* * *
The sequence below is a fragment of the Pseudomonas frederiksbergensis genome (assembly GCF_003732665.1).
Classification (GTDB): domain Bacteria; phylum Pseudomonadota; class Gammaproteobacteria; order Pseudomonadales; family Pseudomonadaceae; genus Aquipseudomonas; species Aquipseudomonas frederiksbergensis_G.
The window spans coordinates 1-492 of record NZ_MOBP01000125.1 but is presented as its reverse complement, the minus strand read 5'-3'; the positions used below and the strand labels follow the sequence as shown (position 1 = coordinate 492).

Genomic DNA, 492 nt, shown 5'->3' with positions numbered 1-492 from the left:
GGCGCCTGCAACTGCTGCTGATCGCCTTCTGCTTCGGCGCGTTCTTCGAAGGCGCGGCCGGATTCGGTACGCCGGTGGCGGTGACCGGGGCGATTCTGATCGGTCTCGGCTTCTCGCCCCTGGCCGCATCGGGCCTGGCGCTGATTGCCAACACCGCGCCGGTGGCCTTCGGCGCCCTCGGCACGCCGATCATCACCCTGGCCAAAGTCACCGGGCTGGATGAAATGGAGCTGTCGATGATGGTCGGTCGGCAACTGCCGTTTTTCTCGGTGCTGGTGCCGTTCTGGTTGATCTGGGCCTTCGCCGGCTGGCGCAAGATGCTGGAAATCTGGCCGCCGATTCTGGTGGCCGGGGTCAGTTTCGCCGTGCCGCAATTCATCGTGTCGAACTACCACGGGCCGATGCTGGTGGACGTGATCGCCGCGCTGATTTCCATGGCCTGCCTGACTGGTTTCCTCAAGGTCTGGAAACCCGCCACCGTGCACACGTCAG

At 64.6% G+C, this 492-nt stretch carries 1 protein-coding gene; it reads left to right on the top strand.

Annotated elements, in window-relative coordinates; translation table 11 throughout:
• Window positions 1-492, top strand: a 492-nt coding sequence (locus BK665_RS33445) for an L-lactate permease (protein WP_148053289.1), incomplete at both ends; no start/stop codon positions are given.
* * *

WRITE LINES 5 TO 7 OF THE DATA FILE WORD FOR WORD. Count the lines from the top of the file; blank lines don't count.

GGCGCCTGCAACTGCTGCTGATCGCCTTCTGCTTCGGCGCGTTCTTCGAAGGCGCGGCCGGATTCGGTACGCCGGTGGCGGTGACCGGGGCGATTCTGATCGGTCTCGGCTTCTCGCCCCTGGCCGCATCGGGCCTGGCGCTGATTGCCAACACCGCGCCGGTGGCCTTCGGCGCCCTCGGCACGCCGATCATCACCCTGGCCAAAGTCACCGGGCTGGATGAAATGGAGCTGTCGATGATGGTCGGTCGGCAACTGCCGTTTTTCTCGGTGCTGGTGCCGTTCTGGTTGATCTGGGCCTTCGCCGGCTGGCGCAAGATGCTGGAAATCTGGCCGCCGATTCTGGTGGCCGGGGTCAGTTTCGCCGTGCCGCAATTCATCGTGTCGAACTACCACGGGCCGATGCTGGTGGACGTGATCGCCGCGCTGATTTCCATGGCCTGCCTGACTGGTTTCCTCAAGGTCTGGAAACCCGCCACCGTGCACACGTCAG

At 64.6% G+C, this 492-nt stretch carries 1 protein-coding gene; it reads left to right on the top strand.

Annotated elements, in window-relative coordinates; translation table 11 throughout: